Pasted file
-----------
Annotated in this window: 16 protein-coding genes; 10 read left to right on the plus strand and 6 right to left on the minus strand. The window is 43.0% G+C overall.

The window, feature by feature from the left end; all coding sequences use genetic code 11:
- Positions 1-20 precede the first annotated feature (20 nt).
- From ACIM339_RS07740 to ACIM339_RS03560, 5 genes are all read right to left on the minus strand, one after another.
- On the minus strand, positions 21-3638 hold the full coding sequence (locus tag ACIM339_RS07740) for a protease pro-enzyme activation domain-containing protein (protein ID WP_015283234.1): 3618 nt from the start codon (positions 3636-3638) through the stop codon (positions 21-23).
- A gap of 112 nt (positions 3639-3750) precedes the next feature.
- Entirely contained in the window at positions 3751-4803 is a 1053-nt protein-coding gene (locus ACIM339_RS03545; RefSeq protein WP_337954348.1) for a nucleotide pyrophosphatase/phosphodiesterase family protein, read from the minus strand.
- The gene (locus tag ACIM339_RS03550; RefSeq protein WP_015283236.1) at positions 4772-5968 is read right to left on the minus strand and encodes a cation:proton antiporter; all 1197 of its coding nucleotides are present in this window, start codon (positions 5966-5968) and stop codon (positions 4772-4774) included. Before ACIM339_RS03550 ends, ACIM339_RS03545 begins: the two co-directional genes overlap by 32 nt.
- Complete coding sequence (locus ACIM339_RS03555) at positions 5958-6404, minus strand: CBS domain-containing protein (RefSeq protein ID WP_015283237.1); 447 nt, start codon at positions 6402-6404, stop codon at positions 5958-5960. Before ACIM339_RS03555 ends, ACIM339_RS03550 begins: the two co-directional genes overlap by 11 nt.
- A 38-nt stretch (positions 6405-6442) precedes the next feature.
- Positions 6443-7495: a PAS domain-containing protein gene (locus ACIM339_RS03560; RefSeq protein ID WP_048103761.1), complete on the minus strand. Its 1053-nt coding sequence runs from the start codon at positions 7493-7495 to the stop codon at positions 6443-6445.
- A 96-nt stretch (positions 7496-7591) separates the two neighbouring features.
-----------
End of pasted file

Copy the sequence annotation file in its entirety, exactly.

Annotated in this window: 16 protein-coding genes; 10 read left to right on the plus strand and 6 right to left on the minus strand. The window is 43.0% G+C overall.

The window, feature by feature from the left end; all coding sequences use genetic code 11:
- Positions 1-20 precede the first annotated feature (20 nt).
- From ACIM339_RS07740 to ACIM339_RS03560, 5 genes are all read right to left on the minus strand, one after another.
- On the minus strand, positions 21-3638 hold the full coding sequence (locus tag ACIM339_RS07740) for a protease pro-enzyme activation domain-containing protein (protein ID WP_015283234.1): 3618 nt from the start codon (positions 3636-3638) through the stop codon (positions 21-23).
- A gap of 112 nt (positions 3639-3750) precedes the next feature.
- Entirely contained in the window at positions 3751-4803 is a 1053-nt protein-coding gene (locus ACIM339_RS03545; RefSeq protein WP_337954348.1) for a nucleotide pyrophosphatase/phosphodiesterase family protein, read from the minus strand.
- The gene (locus tag ACIM339_RS03550; RefSeq protein WP_015283236.1) at positions 4772-5968 is read right to left on the minus strand and encodes a cation:proton antiporter; all 1197 of its coding nucleotides are present in this window, start codon (positions 5966-5968) and stop codon (positions 4772-4774) included. Before ACIM339_RS03550 ends, ACIM339_RS03545 begins: the two co-directional genes overlap by 32 nt.
- Complete coding sequence (locus ACIM339_RS03555) at positions 5958-6404, minus strand: CBS domain-containing protein (RefSeq protein ID WP_015283237.1); 447 nt, start codon at positions 6402-6404, stop codon at positions 5958-5960. Before ACIM339_RS03555 ends, ACIM339_RS03550 begins: the two co-directional genes overlap by 11 nt.
- A 38-nt stretch (positions 6405-6442) precedes the next feature.
- Positions 6443-7495: a PAS domain-containing protein gene (locus ACIM339_RS03560; RefSeq protein ID WP_048103761.1), complete on the minus strand. Its 1053-nt coding sequence runs from the start codon at positions 7493-7495 to the stop codon at positions 6443-6445.
- A 96-nt stretch (positions 7496-7591) separates the two neighbouring features.